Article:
If you appreciate the work of internet mathematician and hyperbolic virtual reality pioneer Vi Hart, or even if you’ve never heard of her before, you can now help support her work by subscribing to her Patreon. Vi Hart has never put any adverts on her videos or charged for her work until now, but since she’s stopped being employed by people who support that, she’s in need of your help. Check out the video below for details, or click the link below that to add your support.
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Vi Hart, Andrea Hawksley, Henry Segerman and Marc ten Bosch each independently have long track records of doing crazy, innovative stuff with maths. Together, they’ve made Hypernom.
Anna Haensch and Annie Rorem are the hosts of a new podcast, The Other Half. This is the second of two posts based on the first episode, about racism and segregation.
In the first part of episode one, we use the Racial Dot Map to get a sense of what race looks like in our country. And while it certainly gives us a picture of the stark racial lines segregating in our communities, it doesn’t necessarily help us understand how we got to be this way, and perhaps
more relevant, how we can fix this. In the second part of episode one we look at Parable of the Polygons, a playable blog post by Vi Hart and Nicky Case, to help us understand these slightly more nuanced questions.
People with an interest in date coincidences are probably already getting themselves slightly over-excited about the fact that this month will include what can only be described as Ultimate π Day. That is, on 14th March 2015, written under certain circumstances by some people as 3/14/15, we’ll be celebrating the closest that the date can conceivably get to the exact value of π (in that format).
Of course, sensible people would take this as an excuse to have a party, so here’s my top $\tau$ recommendations for having a π party on π day.
Yesterday was 23/11, also known in some parts as 11/23, and you may recognise this as being a date made of the first four Fibonacci numbers. (Such numerical date-based Fibonacci coincidences haven’t been as exciting since 5/8/13, but at least this is one we can celebrate annually.) This meant that mathematicians everywhere got excited about #FibonacciDay, and spent the day talking about the amazing sequence. Here’s a round-up of some of the best bits, so you can celebrate Fibonacci day in style.
Group theorists, often interested principally in the abstract, have been known to neglect the vital importance of producing funky gizmos that exhibit the symmetries they have theorized about. Internet maths celeb Vi Hart, working with mathematician Henry Segerman, has addressed this absence in the case of $Q_8$, the quaternion group. The object they’ve designed is four-dimensional and made of monkeys, and they’ve done the closest thing possible to making one, which is to 3D-print an embedding of it into our three-dimensional universe, also made of monkeys. Their ArXiv preprint (pdf) is well worth a read, and when you get to the photos of the resulting sculpture (entitled “More fun than a hypercube of monkeys”), you’ll fall off your chair.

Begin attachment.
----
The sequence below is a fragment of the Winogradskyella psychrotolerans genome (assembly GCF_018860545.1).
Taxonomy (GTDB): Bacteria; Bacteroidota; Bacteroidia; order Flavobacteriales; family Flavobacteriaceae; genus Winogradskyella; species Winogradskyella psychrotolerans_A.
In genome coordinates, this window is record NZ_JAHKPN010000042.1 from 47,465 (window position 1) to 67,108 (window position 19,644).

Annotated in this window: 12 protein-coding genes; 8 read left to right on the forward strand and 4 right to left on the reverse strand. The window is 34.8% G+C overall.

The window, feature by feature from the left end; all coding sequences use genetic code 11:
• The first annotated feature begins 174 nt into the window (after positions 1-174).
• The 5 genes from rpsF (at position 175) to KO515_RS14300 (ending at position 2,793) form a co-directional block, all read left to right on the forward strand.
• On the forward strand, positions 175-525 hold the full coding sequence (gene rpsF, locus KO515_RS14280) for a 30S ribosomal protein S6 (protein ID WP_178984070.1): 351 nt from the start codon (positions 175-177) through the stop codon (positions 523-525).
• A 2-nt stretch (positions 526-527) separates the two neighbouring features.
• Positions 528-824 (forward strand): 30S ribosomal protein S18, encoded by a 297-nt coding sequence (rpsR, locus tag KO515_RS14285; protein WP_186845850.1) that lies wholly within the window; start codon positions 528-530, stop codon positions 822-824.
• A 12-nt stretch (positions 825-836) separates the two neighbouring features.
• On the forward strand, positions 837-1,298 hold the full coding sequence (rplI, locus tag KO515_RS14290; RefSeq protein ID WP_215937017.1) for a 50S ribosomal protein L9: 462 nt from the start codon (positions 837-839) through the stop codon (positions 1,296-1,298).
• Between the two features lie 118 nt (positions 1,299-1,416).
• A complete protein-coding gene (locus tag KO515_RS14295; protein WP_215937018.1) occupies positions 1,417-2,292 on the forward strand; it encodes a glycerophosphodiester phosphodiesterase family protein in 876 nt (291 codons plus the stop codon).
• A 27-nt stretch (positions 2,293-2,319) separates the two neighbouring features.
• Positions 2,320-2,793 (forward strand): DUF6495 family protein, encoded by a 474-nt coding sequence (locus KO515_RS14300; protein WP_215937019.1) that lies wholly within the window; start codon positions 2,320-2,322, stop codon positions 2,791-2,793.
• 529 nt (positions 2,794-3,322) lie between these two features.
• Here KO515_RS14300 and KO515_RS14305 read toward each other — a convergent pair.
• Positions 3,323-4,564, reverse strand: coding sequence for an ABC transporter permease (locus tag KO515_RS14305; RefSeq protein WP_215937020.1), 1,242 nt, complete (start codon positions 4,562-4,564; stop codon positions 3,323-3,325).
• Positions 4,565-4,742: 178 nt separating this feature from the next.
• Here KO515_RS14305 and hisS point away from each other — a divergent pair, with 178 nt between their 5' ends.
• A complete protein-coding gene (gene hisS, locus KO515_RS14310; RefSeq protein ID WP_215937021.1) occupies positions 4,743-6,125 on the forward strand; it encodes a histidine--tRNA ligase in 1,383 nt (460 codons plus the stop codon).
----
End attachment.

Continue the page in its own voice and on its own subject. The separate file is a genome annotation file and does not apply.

The Quaternion Group as a Symmetry Group by Vi Hart and Henry Segerman, on the ArXiv.
Nothing Is More Fun than a Hypercube of Monkeys at Roots of Unity, including an animated gif of a virtual version of the sculpture rotating through 4D-space.
Henry Segerman’s homepage
Vi Hart’s home page
‘Tis the season to celebrate the circle constant! Yes, that’s right: in some calendar systems using some date notation, the day and month coincide with the first three digits of π, and mathematicians all over the world are celebrating with thematic baked goods and the wearing of irrational t-shirts.
And the internet’s maths cohort isn’t far behind. Here’s a round-up (geddit – round?!) of some of our favourites. In case you were wondering, we at The Aperiodical hadn’t forgotten about π day – we’re just saving ourselves for next year, when we’ll celebrate the magnificent “3.14.15”, which will for once be more accurate to the value of π than π approximation day on 22/7. (Admittedly, for the last few years, 3.14.14 and so on have strictly been closer to π than 22/7. But this will be the first time you can include the year and feel like you’re doing it right.)